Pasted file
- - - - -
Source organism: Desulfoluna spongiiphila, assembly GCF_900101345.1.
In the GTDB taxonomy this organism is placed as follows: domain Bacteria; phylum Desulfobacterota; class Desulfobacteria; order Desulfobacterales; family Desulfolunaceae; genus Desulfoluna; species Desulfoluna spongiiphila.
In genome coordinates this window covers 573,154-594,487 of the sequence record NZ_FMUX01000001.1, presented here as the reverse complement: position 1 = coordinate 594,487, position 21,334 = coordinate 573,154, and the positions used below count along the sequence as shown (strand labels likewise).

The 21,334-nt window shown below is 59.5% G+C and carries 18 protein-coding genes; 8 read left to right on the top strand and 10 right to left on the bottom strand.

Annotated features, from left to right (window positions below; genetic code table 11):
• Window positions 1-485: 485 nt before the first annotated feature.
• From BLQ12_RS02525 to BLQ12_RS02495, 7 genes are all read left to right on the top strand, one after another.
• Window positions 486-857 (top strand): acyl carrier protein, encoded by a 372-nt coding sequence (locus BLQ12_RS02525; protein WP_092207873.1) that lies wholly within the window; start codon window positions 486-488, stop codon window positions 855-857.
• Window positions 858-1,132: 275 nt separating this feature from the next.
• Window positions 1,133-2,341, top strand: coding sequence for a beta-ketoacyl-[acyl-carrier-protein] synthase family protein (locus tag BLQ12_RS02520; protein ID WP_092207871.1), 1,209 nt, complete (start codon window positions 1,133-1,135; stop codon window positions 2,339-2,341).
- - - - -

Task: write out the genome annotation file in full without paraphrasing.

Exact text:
Source organism: Desulfoluna spongiiphila, assembly GCF_900101345.1.
In the GTDB taxonomy this organism is placed as follows: domain Bacteria; phylum Desulfobacterota; class Desulfobacteria; order Desulfobacterales; family Desulfolunaceae; genus Desulfoluna; species Desulfoluna spongiiphila.
In genome coordinates this window covers 573,154-594,487 of the sequence record NZ_FMUX01000001.1, presented here as the reverse complement: position 1 = coordinate 594,487, position 21,334 = coordinate 573,154, and the positions used below count along the sequence as shown (strand labels likewise).

The 21,334-nt window shown below is 59.5% G+C and carries 18 protein-coding genes; 8 read left to right on the top strand and 10 right to left on the bottom strand.

Annotated features, from left to right (window positions below; genetic code table 11):
• Window positions 1-485: 485 nt before the first annotated feature.
• From BLQ12_RS02525 to BLQ12_RS02495, 7 genes are all read left to right on the top strand, one after another.
• Window positions 486-857 (top strand): acyl carrier protein, encoded by a 372-nt coding sequence (locus BLQ12_RS02525; protein WP_092207873.1) that lies wholly within the window; start codon window positions 486-488, stop codon window positions 855-857.
• Window positions 858-1,132: 275 nt separating this feature from the next.
• Window positions 1,133-2,341, top strand: coding sequence for a beta-ketoacyl-[acyl-carrier-protein] synthase family protein (locus tag BLQ12_RS02520; protein ID WP_092207871.1), 1,209 nt, complete (start codon window positions 1,133-1,135; stop codon window positions 2,339-2,341).